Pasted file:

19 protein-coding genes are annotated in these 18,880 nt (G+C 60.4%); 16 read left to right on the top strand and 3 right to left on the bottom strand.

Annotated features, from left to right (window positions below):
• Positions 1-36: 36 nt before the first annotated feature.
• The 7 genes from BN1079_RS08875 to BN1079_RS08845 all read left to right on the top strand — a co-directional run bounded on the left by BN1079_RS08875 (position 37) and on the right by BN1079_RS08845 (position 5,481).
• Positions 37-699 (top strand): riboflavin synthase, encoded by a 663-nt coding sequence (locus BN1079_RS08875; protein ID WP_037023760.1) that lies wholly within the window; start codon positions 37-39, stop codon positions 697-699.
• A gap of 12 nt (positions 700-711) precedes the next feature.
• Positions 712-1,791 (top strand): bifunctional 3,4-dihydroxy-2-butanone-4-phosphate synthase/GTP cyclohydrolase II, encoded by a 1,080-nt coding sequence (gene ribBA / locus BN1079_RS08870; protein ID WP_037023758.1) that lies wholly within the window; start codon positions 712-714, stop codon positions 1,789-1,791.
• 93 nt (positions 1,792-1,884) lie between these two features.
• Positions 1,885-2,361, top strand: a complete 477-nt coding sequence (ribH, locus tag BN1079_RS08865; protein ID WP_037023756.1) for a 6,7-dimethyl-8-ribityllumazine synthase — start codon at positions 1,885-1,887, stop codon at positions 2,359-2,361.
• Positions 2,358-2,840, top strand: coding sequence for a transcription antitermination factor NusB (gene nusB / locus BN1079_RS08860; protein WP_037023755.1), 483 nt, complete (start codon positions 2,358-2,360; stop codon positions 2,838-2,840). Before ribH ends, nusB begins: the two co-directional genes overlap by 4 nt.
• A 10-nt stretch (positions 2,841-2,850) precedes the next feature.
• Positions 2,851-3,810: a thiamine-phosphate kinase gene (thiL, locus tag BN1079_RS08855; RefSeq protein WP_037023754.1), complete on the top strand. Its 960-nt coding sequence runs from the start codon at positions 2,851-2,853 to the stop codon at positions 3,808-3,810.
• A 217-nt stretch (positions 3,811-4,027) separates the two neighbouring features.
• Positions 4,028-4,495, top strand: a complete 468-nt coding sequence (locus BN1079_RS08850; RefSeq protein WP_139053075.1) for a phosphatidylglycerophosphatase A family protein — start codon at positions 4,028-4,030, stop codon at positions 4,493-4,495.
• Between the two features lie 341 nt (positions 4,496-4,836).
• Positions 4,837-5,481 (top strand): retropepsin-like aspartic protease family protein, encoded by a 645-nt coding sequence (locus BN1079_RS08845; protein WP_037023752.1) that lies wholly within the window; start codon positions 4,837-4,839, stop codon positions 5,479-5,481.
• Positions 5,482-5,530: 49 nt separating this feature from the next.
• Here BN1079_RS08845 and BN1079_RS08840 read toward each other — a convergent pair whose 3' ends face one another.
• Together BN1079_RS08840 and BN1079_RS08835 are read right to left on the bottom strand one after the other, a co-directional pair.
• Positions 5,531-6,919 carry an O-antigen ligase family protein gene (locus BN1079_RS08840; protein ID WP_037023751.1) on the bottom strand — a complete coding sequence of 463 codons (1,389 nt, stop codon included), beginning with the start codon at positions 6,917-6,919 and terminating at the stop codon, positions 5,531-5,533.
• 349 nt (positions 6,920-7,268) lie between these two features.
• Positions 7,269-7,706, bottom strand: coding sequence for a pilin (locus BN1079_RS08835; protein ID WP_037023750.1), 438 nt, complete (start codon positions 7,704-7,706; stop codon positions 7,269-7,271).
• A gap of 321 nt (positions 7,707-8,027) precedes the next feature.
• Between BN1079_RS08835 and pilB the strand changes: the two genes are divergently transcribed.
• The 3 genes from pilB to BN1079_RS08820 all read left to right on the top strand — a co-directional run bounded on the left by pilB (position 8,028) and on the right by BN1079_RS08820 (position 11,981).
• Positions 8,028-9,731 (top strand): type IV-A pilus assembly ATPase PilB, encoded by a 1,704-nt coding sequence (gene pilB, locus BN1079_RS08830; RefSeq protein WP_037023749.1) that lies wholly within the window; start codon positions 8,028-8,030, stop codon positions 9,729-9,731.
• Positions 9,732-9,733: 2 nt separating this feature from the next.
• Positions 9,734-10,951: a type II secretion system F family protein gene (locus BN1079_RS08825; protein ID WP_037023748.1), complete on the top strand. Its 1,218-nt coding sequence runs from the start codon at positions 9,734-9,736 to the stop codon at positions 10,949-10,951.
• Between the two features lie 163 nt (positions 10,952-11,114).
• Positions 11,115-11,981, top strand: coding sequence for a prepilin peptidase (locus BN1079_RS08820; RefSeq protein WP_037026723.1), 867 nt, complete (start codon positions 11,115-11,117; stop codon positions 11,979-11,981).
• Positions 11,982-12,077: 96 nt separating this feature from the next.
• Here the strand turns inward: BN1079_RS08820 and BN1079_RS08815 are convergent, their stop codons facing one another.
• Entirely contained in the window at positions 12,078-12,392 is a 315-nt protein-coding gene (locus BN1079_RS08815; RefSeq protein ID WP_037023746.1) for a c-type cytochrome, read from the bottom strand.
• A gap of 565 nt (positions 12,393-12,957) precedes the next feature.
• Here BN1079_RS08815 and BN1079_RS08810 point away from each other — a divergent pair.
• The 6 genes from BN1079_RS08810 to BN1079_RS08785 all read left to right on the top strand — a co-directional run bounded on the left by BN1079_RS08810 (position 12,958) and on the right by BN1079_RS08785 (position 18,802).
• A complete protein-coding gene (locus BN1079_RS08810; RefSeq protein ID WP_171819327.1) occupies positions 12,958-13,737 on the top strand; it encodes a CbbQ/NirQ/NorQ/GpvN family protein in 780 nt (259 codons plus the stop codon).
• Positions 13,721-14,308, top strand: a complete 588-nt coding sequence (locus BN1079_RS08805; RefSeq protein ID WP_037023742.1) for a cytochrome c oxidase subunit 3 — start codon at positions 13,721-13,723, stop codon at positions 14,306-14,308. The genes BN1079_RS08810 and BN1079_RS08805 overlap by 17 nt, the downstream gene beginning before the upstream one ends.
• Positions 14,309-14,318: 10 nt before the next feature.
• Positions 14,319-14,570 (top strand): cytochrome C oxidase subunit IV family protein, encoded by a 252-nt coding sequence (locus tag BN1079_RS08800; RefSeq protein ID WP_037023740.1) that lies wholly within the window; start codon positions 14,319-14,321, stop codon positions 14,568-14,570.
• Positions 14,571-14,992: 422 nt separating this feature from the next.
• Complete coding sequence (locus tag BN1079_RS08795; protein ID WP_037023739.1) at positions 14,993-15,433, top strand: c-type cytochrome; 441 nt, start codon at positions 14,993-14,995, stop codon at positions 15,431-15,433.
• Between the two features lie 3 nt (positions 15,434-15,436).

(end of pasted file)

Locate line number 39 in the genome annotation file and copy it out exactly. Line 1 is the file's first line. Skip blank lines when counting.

• Positions 14,309-14,318: 10 nt before the next feature.